2024-2025 Important FAFSA Updates

The FAFSA Simplification Act has brought many changes to the FAFSA process. Here's what you need to know and what steps to take next.

What Are My Next Steps?

I haven't applied yet.

I've been admitted.

  • Submit your FAFSA and include Widener's school code: 003313.
  • Commit to Widener by June 1 through a $400 enrollment deposit. This timing sets you up for a successful transition this fall: if you confirm your enrollment and apply for housing by May 15, you'll be included in the first round of housing assignments, released June 10. 

To confirm that Widener received your FAFSA, visit your Admissions Portal

What's Changing with the FAFSA?

There are a number of benefits of the FAFSA simplification act, including a more streamlined application process and a better user experience for the FAFSA, expanded eligibility for federal student aid, and reduced barriers for certain student populations (e.g., homeless and unaccompanied youth, incarcerated students, English language learners, and students from low-income backgrounds).

 

The FAFSA will reduce the maximum number of questions from 108 to 36. And because the FAFSA on the Web is dynamic, some students won't even be presented with all 36 questions. This streamlined format will simplify the application process and make it less daunting for students and their families.

Previously, the FAFSA only allowed students to list up to 10 colleges and universities.

Currently, the FAFSA is only available in English and Spanish. The 2024-25 application will be expanded to include the 11 most common languages spoken by English learner students and their parents.

Previously, users had the option to enter their tax information manually or use the IRS Data Retrieval Tool. Beginning with 2024-25, all persons on the FAFSA must provide consent for the Department of Education to receive tax information or confirmation of non-filing status directly from the IRS. In a very small number of cases, students and families will have to enter their tax data manually, but for most, that data will be automatically transferred into the application. This change makes it easier to complete the FAFSA and reduces the number of questions to be answered.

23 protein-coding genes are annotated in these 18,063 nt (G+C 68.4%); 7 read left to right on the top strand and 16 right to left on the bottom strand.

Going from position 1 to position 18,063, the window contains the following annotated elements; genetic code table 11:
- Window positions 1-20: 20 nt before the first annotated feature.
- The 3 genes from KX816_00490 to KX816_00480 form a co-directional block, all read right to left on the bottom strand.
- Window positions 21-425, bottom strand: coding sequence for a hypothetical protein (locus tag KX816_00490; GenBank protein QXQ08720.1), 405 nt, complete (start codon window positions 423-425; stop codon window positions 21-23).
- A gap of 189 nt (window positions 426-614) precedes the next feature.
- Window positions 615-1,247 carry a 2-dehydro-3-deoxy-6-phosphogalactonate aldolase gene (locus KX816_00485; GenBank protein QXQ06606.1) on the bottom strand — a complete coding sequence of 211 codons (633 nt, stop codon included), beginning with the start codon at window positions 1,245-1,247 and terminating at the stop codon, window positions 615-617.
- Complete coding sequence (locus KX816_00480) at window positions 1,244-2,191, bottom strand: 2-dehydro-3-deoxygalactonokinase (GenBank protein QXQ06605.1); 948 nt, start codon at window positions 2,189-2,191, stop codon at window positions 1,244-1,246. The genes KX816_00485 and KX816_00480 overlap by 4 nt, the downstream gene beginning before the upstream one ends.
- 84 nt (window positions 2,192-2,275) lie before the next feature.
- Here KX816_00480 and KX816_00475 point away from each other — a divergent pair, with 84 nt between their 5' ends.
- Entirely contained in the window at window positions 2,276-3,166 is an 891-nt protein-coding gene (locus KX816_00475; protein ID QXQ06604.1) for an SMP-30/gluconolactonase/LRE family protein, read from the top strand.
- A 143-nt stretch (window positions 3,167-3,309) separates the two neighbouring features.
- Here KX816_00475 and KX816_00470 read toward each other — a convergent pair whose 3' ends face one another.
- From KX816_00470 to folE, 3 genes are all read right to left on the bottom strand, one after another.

A contributor—a new term being introduced on the 2024-25 FAFSA—refers to anyone who is required to provide information on a student's form (such as a parent/stepparent or spouse). A student's or parent's answers on the FAFSA will determine which contributors (if any) will be required to provide information.

Contributors will receive an email informing them that they've been identified as such, and will need to log in using their own FSA ID to provide the required information on the student's FAFSA.

Being a contributor does not mean they are financially responsible for the student's education costs, but it does mean the contributor must provide information on the FAFSA or the application will be incomplete and the student will not be eligible for federal student aid.

A notable terminology update within the new FAFSA is the replacement of the term Expected Family Contribution (EFC) with the Student Aid Index (SAI). This name more accurately describes the number used to determine aid eligibility and, unlike the EFC, the SAI may be a negative number down to -1500.